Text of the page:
Dendritic Dynamics and the Perceptual Threshold


Experimental and psychophysical experiments have established that the process of conscious perception is correlated to the integration of top-down signals with bottom-up information in primary sensory areas. Here, top-down signals arising from other cortical areas are thought to constitute internal representations and/or predictions about sensory information that is carried by the bottom-up stream. Although, the influence of top-down information can be clearly demonstrated with recordings of the activity of neurons, per se, it is not yet known what the underlying mechanisms are nor why they are so crucial. Layer 5 pyramidal neurons have been shown to be capable of explosive firing activity when the top and the bottom of the neuron are both simultaneously activated. This is important because axons carrying top-down information arrive in layer 1 of the cortex and bottom-up signals arrive at the lower (perisomatic) regions of the pyramidal neuron. It has been suggested therefore that top-down information is linked to bottom-up information in these cells via dendritic spikes. These spikes depend on calcium channels in the apical dendrite. We therefore propose the ‘Dendrite Hypothesis’ for cortex-based perception: ‘Perception depends on the generation of dendritic calcium spikes in pyramidal neurons by the combined inputs of bottom-up and top-down signals’. This hypothesis has the advantage that it leads to a specific prediction, i.e. that dendritic Ca2+ transients should be involved in the perceptual process. This can be tested using conventional methodologies. Here, we propose to investigate this hypothesis by examining the events that occur around the ‘perceptual threshold’, i.e. events occurring after a stimulus ranging in intensity from undetectable to detectable. Animals will be trained to respond to whisker stimuli with a defined response behaviour that is then used as the assay for object perception. We will measure changes in dendritic calcium activity around the perceptual threshold using state-of-the-art techniques including 2-photon imaging and a fiberoptic imaging system (‘Periscope’ system) developed in our laboratory. We will test the necessity for dendritic spiking in process of perception by using optogenetic approaches for preventing dendritic spikes and top-down signals.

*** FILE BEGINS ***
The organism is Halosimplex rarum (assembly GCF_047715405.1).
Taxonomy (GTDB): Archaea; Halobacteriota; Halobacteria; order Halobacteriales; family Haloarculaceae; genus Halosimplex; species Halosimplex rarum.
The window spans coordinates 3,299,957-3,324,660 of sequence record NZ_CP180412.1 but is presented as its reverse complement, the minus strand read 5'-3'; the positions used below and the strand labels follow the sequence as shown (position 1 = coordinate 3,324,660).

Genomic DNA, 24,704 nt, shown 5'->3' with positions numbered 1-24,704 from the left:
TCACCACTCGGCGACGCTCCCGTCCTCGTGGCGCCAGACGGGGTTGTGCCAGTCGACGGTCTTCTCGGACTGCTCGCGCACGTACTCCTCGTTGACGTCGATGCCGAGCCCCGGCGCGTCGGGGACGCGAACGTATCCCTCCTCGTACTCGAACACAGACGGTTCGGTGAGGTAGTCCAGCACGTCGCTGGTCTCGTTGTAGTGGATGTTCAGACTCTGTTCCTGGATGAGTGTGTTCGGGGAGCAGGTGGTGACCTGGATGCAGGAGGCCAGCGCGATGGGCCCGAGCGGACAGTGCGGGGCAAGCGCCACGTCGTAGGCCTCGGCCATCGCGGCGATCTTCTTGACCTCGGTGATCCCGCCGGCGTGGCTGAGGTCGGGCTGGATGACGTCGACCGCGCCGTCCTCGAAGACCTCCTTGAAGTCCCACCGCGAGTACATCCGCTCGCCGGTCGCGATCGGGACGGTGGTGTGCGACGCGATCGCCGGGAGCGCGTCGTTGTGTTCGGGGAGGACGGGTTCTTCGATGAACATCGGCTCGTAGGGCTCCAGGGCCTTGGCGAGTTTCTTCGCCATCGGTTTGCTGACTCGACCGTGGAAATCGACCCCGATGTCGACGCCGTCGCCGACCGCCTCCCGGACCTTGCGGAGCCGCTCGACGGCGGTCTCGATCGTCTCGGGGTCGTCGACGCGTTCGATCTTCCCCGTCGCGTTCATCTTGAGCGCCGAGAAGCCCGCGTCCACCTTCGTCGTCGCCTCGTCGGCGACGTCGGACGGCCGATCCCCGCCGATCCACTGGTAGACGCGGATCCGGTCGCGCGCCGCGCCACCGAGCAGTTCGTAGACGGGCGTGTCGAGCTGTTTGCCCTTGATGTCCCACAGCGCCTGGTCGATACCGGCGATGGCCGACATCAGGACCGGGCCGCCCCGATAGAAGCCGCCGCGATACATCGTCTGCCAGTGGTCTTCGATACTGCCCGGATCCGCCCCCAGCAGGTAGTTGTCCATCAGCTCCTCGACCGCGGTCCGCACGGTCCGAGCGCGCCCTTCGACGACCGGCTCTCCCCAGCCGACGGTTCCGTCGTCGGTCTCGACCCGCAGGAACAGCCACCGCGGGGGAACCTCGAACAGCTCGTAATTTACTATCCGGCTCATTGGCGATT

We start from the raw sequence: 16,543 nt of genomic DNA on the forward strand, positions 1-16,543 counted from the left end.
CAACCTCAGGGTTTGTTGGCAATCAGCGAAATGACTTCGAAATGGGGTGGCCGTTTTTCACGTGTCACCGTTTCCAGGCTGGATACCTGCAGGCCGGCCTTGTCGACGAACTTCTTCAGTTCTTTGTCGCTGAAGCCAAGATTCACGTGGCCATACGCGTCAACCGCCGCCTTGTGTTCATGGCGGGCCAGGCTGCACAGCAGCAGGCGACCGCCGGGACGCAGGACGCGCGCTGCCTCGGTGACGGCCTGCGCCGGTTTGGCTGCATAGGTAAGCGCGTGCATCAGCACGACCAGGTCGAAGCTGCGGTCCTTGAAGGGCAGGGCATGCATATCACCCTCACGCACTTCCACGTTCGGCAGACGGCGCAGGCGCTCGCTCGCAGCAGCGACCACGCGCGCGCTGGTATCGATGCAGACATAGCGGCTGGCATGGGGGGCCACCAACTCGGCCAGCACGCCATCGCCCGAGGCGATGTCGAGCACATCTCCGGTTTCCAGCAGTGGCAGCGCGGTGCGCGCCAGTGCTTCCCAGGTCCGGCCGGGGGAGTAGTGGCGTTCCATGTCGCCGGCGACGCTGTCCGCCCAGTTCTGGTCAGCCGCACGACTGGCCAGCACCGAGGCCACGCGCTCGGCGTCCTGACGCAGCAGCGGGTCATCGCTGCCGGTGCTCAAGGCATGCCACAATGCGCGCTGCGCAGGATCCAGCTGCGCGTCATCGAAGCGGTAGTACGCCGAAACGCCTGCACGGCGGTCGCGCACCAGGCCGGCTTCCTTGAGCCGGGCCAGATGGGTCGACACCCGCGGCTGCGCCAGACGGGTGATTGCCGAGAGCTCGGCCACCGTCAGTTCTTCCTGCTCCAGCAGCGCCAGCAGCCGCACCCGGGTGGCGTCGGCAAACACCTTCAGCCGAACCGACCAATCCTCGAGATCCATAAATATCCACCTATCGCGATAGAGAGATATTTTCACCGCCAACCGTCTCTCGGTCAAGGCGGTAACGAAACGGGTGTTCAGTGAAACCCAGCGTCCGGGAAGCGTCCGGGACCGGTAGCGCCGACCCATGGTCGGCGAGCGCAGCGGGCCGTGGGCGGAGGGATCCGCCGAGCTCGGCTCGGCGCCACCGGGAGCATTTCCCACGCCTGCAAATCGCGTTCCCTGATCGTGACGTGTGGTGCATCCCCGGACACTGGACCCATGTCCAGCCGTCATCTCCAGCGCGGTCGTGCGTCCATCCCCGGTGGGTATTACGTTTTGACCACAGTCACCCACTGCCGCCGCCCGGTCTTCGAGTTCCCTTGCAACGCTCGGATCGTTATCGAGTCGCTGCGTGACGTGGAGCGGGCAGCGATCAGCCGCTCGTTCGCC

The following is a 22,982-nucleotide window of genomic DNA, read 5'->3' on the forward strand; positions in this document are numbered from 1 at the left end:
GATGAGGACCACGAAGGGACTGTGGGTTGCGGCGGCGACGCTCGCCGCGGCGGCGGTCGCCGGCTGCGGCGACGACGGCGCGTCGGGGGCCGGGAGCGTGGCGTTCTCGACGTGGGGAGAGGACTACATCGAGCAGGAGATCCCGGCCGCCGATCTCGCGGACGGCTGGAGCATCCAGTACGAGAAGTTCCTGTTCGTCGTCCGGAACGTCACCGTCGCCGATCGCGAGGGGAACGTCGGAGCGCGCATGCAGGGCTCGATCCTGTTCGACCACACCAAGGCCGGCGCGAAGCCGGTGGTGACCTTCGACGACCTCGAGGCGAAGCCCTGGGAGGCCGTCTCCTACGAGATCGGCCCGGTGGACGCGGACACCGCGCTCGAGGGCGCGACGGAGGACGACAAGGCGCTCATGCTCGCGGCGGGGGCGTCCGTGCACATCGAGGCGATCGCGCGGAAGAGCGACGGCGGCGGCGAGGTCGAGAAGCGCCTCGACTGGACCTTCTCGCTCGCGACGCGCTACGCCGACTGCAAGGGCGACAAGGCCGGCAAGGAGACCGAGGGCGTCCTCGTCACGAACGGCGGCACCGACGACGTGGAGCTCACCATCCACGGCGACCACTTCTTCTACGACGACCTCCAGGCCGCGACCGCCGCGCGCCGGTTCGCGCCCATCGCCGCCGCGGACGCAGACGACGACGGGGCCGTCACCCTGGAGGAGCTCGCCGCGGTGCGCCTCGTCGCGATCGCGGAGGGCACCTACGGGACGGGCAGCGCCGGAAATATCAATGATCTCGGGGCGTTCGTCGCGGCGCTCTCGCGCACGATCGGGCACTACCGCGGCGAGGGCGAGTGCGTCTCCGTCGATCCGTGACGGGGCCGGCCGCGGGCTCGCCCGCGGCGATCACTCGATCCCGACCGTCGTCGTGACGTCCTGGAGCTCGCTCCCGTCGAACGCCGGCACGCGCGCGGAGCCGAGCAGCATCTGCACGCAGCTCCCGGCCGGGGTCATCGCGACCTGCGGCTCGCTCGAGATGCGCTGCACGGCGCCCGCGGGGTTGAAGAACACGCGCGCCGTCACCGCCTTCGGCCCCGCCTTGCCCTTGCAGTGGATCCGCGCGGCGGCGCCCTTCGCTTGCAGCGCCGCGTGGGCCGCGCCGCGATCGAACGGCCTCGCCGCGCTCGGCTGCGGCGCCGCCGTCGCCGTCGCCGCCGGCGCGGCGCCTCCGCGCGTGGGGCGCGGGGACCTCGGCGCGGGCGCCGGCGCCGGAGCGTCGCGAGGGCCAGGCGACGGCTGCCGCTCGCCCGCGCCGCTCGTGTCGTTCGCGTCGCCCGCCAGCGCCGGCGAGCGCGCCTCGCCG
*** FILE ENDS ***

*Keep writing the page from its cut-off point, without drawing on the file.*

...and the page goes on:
Experimental and psychophysical experiments have established that the process of conscious perception is correlated to the integration of top-down signals with bottom-up information in primary sensory areas. Here, top-down signals arising from other cortical areas are thought to constitute internal representations and/or predictions about sensory information that is carried by the bottom-up stream. Although, the influence of top-down information can be clearly demonstrated with recordings of the activity of neurons, per se, it is not yet known what the underlying mechanisms are nor why they are so crucial. Layer 5 pyramidal neurons have been shown to be capable of explosive firing activity when the top and the bottom of the neuron are both simultaneously activated. This is important because axons carrying top-down information arrive in layer 1 of the cortex and bottom-up signals arrive at the lower (perisomatic) regions of the pyramidal neuron. It has been suggested therefore that top-down information is linked to bottom-up information in these cells via dendritic spikes. These spikes depend on calcium channels in the apical dendrite. We therefore propose the ‘Dendrite Hypothesis’ for cortex-based perception: ‘Perception depends on the generation of dendritic calcium spikes in pyramidal neurons by the combined inputs of bottom-up and top-down signals’. This hypothesis has the advantage that it leads to a specific prediction, i.e. that dendritic Ca2+ transients should be involved in the perceptual process. This can be tested using conventional methodologies. Here, we propose to investigate this hypothesis by examining the events that occur around the ‘perceptual threshold’, i.e. events occurring after a stimulus ranging in intensity from undetectable to detectable. Animals will be trained to respond to whisker stimuli with a defined response behaviour that is then used as the assay for object perception. We will measure changes in dendritic calcium activity around the perceptual threshold using state-of-the-art techniques including 2-photon imaging and a fiberoptic imaging system (‘Periscope’ system) developed in our laboratory. We will test the necessity for dendritic spiking in process of perception by using optogenetic approaches for preventing dendritic spikes and top-down signals.


Principal investigators
Larkum, Matthew Prof. Dr. (Details) (Neuronal Plasticity)

Duration of project
Start date: 09/2014
End date: 08/2017

Research Areas
Molecular Neuroscience and Neurogenetics

Last updated on 2022-08-09 at 21:07